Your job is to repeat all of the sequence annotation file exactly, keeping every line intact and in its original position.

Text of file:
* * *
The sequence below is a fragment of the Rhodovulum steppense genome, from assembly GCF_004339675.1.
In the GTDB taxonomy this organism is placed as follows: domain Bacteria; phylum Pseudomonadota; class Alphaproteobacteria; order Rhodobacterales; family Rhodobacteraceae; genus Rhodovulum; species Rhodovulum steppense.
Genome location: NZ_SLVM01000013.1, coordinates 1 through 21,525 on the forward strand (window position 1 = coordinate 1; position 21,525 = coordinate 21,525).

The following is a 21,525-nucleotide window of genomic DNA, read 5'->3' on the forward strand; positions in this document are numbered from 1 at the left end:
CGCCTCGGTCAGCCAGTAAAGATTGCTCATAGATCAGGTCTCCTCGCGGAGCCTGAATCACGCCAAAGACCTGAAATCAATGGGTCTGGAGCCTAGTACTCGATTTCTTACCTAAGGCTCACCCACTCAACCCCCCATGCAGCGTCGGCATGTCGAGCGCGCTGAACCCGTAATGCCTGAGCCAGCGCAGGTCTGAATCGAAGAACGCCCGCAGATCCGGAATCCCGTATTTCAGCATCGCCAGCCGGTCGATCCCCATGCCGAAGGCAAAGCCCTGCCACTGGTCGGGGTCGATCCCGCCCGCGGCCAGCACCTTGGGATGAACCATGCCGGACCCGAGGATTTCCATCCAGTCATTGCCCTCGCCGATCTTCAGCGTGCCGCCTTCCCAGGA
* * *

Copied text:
The sequence below is a fragment of the Rhodovulum steppense genome, from assembly GCF_004339675.1.
In the GTDB taxonomy this organism is placed as follows: domain Bacteria; phylum Pseudomonadota; class Alphaproteobacteria; order Rhodobacterales; family Rhodobacteraceae; genus Rhodovulum; species Rhodovulum steppense.
Genome location: NZ_SLVM01000013.1, coordinates 1 through 21,525 on the forward strand (window position 1 = coordinate 1; position 21,525 = coordinate 21,525).

The following is a 21,525-nucleotide window of genomic DNA, read 5'->3' on the forward strand; positions in this document are numbered from 1 at the left end:
CGCCTCGGTCAGCCAGTAAAGATTGCTCATAGATCAGGTCTCCTCGCGGAGCCTGAATCACGCCAAAGACCTGAAATCAATGGGTCTGGAGCCTAGTACTCGATTTCTTACCTAAGGCTCACCCACTCAACCCCCCATGCAGCGTCGGCATGTCGAGCGCGCTGAACCCGTAATGCCTGAGCCAGCGCAGGTCTGAATCGAAGAACGCCCGCAGATCCGGAATCCCGTATTTCAGCATCGCCAGCCGGTCGATCCCCATGCCGAAGGCAAAGCCCTGCCACTGGTCGGGGTCGATCCCGCCCGCGGCCAGCACCTTGGGATGAACCATGCCGGACCCGAGGATTTCCATCCAGTCATTGCCCTCGCCGATCTTCAGCGTGCCGCCTTCCCAGGA